Joshua 8:17 MEANING



Joshua 8:17
(17) There was not a man left in Ai or Beth-el.--Another singular justification of the peculiar strategy of Joshua. The road past Beth-el to Ai had been left open. It passes the north end of the two ravines in which Joshua's ambush was posted. At the same time, it would have been easy to conceal a chain of sentinels that could observe it and tell the 35,000 men in ambush what was going on, so that if any attempt had been made by the men of Beth-el to protect Ai, it could easily have been frustrated. But no one suspected any danger, and therefore no such attempt was made. The men of Beth-el and Ai took the road that was left open to them and pursued the Israelites, probably down the ancient way past Michmash towards the Shebarim, leaving Beth-el and Ai both unprotected. After they had gone some distance, about a mile or a mile and a half from Ai, this road would bring them past the lower end of the ravine in which the ambush was posted. A second chain of outposts would easily take the signal from Joshua when this point had been passed, and then all was over with the town of Ai.

It is curious that we do not hear of the capture of Beth-el at this time, though it would have been perfectly easy to take it. The king of Beth-el is named in the list of those whom Joshua smote (Joshua 12:16). We read of its capture in Judges 1:22, and of the "entrance into the city" being sought for and betrayed. But that can hardly have been the first capture of the town.

Verse 17. - Or Bethel. These words are not in the LXX., and they may possibly have been a marginal gloss, for the intervention of the people of Bethel in this battle is very unintelligible. See note on Joshua 7:2. On the other hand, it is quite possible that the difficulty involved in their retention may have caused their omission from the LXX., and it may perhaps be thought possible that, on the capture of Ai, the Bethelites returned with all speed to their city, and that Joshua postponed its capture in consequence of the formidable confederacy (Joshua 9:1, 2), which his success had called into existence, or, perhaps, by a desire to signalise at once the victory at Ai by the ceremony (vers. 30-35) at Gerizim. We read in Joshua 12:16 that Bethel was taken. In Judges 1:22 we read that it was not (see note on Joshua 12:16).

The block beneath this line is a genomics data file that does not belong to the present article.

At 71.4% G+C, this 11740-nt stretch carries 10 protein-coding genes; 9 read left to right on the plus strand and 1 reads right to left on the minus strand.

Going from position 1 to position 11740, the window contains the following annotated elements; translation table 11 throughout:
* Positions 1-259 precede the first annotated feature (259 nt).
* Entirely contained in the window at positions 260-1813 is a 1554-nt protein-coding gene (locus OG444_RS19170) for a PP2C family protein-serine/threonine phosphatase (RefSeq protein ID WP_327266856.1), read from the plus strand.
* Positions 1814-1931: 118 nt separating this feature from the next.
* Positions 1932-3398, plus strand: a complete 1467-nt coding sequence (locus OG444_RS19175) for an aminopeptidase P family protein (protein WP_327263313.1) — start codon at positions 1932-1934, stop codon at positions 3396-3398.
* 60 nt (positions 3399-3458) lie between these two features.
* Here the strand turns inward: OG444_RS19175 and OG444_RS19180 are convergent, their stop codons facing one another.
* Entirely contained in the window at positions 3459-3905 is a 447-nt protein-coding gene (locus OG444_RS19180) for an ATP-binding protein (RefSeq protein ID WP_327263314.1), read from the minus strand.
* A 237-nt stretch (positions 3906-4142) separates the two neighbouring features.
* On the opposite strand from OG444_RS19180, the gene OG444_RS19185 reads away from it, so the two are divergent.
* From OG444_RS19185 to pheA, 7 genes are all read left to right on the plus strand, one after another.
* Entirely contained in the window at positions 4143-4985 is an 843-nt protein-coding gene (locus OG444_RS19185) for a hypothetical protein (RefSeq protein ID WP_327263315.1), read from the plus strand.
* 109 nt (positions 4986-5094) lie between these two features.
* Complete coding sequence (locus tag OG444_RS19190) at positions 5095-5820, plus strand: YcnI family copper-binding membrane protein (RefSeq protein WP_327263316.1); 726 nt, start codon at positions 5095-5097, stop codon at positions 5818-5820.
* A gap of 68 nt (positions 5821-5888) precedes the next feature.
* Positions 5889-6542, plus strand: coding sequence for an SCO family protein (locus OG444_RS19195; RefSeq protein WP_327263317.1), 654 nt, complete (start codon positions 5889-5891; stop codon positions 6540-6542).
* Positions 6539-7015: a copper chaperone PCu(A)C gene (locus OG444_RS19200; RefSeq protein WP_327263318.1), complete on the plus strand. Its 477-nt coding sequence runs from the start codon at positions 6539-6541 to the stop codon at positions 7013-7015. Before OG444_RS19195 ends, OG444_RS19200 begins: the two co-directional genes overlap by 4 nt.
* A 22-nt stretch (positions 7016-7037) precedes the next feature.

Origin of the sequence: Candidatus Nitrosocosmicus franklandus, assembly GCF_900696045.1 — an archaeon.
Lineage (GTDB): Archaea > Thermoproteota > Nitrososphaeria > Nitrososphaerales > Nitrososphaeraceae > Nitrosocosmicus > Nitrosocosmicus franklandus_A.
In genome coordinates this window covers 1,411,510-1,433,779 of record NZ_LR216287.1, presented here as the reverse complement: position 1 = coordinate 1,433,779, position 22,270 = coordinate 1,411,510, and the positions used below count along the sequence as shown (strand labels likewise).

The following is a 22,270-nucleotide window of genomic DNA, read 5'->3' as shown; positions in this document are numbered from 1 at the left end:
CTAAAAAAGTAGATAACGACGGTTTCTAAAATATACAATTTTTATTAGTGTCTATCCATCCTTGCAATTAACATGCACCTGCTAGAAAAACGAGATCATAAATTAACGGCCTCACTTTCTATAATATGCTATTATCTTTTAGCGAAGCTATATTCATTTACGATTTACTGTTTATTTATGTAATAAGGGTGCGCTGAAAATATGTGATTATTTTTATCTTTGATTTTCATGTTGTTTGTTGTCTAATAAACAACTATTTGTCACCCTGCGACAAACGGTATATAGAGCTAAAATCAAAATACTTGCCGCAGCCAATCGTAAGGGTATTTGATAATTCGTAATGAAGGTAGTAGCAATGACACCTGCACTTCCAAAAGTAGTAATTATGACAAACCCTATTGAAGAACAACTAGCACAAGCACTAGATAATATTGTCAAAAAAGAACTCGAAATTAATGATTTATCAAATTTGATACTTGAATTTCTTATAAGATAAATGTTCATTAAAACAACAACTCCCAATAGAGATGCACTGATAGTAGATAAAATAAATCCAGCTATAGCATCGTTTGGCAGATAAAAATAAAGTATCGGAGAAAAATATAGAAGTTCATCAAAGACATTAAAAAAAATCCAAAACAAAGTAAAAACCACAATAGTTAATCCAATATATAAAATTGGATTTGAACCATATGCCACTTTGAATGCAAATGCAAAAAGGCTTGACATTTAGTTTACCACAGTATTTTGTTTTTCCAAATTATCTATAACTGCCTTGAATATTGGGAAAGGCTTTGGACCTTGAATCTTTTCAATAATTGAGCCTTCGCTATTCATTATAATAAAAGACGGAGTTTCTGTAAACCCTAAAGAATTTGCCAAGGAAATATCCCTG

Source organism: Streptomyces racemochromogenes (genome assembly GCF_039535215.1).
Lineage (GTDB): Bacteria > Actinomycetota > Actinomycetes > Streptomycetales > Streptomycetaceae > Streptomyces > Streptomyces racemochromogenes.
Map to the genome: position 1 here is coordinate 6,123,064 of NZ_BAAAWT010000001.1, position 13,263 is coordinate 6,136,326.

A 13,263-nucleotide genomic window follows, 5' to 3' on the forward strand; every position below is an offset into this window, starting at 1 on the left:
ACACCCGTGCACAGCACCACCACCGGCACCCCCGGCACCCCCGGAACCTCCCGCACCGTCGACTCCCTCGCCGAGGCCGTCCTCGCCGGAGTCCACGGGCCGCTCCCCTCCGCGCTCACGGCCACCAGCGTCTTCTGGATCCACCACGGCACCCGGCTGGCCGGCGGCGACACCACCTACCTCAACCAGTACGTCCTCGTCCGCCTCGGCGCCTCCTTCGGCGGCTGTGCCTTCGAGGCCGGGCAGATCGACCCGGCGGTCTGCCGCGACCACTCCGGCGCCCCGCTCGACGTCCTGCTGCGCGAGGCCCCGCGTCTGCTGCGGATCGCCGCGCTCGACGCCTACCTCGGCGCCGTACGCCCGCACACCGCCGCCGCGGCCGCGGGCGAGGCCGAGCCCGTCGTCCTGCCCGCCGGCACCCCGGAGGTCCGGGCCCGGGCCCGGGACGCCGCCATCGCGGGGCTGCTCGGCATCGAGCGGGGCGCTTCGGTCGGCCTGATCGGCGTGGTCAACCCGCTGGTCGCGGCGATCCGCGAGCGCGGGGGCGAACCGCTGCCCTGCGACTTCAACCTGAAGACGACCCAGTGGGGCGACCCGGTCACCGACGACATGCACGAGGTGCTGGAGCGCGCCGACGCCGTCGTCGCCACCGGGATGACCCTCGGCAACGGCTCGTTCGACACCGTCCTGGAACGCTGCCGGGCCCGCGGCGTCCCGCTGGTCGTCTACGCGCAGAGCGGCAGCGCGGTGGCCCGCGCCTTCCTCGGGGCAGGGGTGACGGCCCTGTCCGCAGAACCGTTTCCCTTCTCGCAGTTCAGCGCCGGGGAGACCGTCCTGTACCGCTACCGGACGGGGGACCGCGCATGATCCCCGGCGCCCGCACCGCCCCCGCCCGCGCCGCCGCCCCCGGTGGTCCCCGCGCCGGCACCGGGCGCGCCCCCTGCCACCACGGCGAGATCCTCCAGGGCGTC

8:3-22 Observe Joshua's conduct and prudence. Those that would maintain their spiritual conflicts must not love their ease. Probably he went into the valley alone, to pray to God for a blessing, and he did not seek in vain. He never drew back till the work was done. Those that have stretched out their hands against their spiritual enemies, must never draw them back.And there was not a man left in Ai or Bethel that went not out after Israel,.... For as these two places were very near to each other, but a mile apart, they were in confederacy, and acted together, and could easily be called to the help of each other when required: though there is a difficulty how the men of Bethel could join those of Ai, when the ambush lay between them both, Joshua 8:12; they either went another way, or the ambush purposely let them pass, for fear of a discovery by a skirmish with them, and that Bethel as well as Ai might be cleared of its armed inhabitants, and so fall an easy prey to them as well as Ai: this must be understood only of men of war; for otherwise there were inhabitants left, as old men, and such as were unfit for war, afterwards slain, Joshua 8:24,

and they left the city open: they did not stay to shut the gates, nor left porters or any guards about, to take care of, protect, and defend the city:

and pursued after Israel; with great eagerness and vehemence, not having the least apprehension of their city being in any danger.

Courtesy of Open Bible